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How do gender approaches improve climate compatible development? Lessons from Peru
This policy brief evaluates whether gender-sensitive approaches to climate compatible development are being adopted in urban areas of Peru and if so, whether these approaches influence development outcomes for men and women. Although considerable evidence exists pertaining to rural areas, significant kowledge gaps can be found in relation to climate compatible development and gender in urban areas.
The study assessed gender awareness and action in two of Peru’s Risk Management and Climate Change Adaptation Networks (known locally as GRIDES), whose main achievement has been to integrate disaster risk and climate adaptation measures in local government plans.
The research attempts to respond to the following four questions:
- What does a ‘gender-sensitive’ approach to climate compatible development mean in the urban context?
- What is the evidence of the relevance of gender-sensitive programming in climate compatible development to promote and achieve people’s empowerment?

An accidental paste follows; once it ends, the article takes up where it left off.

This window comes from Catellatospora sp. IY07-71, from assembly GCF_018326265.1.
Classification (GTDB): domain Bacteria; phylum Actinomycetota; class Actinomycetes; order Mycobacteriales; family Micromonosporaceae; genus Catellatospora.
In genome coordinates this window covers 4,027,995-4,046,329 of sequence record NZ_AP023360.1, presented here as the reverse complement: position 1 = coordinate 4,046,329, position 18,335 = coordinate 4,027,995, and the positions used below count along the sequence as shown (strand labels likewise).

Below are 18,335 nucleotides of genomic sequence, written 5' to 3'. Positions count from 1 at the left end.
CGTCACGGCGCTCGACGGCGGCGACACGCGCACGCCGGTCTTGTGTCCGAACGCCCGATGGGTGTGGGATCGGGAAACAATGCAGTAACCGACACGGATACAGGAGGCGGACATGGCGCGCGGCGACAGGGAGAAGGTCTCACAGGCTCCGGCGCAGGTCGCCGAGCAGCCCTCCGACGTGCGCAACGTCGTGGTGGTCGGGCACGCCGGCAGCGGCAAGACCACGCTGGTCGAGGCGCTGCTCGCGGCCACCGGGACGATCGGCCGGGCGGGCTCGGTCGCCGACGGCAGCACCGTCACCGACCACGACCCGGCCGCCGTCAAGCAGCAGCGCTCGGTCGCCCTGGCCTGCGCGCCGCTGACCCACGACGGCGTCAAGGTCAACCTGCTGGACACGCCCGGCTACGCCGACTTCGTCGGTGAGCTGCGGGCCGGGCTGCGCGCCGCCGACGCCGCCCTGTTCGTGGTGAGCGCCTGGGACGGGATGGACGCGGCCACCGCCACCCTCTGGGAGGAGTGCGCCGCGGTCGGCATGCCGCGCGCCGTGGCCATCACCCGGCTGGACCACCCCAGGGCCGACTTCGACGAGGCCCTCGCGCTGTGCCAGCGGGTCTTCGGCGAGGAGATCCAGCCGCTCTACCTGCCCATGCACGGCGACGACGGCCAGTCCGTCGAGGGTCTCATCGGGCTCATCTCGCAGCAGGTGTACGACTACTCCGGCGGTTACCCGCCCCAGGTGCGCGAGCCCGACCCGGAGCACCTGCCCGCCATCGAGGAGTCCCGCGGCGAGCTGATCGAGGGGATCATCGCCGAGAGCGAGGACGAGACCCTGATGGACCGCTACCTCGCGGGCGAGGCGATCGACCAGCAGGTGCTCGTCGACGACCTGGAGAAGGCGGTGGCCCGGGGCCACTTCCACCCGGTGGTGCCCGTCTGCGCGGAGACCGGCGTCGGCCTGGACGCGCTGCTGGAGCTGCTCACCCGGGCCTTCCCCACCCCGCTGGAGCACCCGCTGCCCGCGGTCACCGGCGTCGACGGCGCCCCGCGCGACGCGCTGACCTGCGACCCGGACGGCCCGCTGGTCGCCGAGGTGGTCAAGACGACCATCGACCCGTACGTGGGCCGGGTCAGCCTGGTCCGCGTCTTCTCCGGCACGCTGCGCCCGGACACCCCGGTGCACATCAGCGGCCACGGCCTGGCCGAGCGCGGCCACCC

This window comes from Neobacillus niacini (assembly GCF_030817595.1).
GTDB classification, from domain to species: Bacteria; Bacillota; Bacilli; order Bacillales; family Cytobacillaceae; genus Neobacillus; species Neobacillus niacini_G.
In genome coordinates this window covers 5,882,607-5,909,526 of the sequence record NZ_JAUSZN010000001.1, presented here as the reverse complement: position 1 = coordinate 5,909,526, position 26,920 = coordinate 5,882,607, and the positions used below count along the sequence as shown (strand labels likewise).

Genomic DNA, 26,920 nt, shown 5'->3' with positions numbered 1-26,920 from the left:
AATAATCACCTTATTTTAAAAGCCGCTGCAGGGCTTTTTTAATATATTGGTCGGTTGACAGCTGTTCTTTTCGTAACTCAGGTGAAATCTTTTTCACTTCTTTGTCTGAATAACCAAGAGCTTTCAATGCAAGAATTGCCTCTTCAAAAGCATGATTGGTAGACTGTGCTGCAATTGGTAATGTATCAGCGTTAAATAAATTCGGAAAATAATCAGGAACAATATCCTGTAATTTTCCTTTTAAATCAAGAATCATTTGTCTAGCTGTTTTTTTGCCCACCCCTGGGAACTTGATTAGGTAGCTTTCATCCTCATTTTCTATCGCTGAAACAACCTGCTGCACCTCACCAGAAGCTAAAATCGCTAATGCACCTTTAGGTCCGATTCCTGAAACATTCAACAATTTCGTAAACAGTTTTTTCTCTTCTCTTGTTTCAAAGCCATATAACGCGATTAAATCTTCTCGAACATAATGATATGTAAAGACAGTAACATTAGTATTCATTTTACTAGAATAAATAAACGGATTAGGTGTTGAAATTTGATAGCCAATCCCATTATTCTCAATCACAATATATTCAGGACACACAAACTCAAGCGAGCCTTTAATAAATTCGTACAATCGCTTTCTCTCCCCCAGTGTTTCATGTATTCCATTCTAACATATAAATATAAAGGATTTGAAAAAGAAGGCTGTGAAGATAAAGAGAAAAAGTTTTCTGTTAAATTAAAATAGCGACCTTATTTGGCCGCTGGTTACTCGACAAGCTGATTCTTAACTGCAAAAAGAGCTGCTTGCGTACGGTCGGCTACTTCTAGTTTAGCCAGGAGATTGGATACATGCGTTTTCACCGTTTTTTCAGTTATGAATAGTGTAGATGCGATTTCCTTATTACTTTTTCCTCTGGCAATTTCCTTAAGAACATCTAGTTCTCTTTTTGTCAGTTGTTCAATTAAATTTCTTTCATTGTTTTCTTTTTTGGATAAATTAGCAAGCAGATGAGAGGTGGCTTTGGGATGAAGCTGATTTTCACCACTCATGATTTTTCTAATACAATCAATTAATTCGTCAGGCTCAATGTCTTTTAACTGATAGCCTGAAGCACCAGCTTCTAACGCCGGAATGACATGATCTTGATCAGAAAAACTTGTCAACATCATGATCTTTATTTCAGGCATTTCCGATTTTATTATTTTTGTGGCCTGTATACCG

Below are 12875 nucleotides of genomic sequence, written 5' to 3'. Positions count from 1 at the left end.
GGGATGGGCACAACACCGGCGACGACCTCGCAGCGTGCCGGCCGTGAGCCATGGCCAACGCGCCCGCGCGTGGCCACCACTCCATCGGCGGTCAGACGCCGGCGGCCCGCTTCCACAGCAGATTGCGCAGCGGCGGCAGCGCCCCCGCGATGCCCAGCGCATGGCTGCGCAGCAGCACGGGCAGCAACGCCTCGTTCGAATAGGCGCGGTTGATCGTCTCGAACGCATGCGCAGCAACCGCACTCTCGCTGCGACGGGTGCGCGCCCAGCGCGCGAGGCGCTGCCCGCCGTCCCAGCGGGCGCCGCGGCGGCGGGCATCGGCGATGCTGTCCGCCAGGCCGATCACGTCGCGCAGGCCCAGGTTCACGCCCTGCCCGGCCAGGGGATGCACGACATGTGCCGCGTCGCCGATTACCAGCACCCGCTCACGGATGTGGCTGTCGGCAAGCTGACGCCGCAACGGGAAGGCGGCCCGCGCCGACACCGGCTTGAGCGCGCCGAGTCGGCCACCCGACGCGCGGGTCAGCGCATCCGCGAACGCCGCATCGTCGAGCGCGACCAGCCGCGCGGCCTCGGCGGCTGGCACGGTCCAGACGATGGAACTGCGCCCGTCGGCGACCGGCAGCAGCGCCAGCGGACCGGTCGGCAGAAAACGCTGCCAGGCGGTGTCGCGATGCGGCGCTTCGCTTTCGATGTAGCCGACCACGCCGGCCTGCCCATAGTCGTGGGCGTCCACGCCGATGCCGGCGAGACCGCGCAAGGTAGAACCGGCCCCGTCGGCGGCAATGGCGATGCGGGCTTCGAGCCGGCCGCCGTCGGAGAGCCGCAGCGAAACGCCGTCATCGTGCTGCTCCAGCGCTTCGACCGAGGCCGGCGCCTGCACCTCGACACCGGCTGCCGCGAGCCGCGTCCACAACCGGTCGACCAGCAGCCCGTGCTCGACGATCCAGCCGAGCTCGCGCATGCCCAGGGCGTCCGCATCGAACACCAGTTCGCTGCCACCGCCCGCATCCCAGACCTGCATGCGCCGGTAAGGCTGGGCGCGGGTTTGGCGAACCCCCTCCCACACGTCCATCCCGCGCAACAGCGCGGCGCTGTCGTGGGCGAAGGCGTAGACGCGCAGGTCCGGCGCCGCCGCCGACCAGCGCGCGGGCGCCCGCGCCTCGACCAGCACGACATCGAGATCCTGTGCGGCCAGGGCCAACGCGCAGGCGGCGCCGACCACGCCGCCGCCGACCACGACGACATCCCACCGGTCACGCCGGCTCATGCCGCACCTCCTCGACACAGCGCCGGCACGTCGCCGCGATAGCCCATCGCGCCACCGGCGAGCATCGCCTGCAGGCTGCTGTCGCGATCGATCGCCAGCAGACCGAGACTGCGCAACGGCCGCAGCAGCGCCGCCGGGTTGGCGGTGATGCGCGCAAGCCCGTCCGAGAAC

- Does a gender-sensitive approach enable better climate compatible development outcomes and if so, in what way?
- What socioeconomic, political and cultural factors constrain or favour gender-sensitive approaches in the context of climate compatible development, and the ability of men and women to tackle climate related risks in urban contexts?
- The study found that where women played a leading role in the GRIDES, local government proposals include an implicit gender approach.
- However, ‘gender’ issues tend to be regarded as ‘for women only’ and somewhat theoretical. The lack of a more explicit position or understanding of gender among the agencies concerned means that the interventions described in the local plans lack concrete measures for tackling gender inequality.
- A very wide range of actions are recommended across society, including among central and local government agencies, civil society organisations and academia, to increase awareness and understanding, develop the potential of gender-sensitive approaches, and so improve development outcomes for urban women, men, girls and boys.
This brief is based on a research project carried out by Practical Action Consulting with support from the Institute of Development Studies, commissioned by and supported by the Climate and Development nowledge Network (CDKN), to provide evidence on the advantages and challenges of integrating a gender dimension into climate compatible development strategies in urban settings, with a focus on Peru, India and Kenya.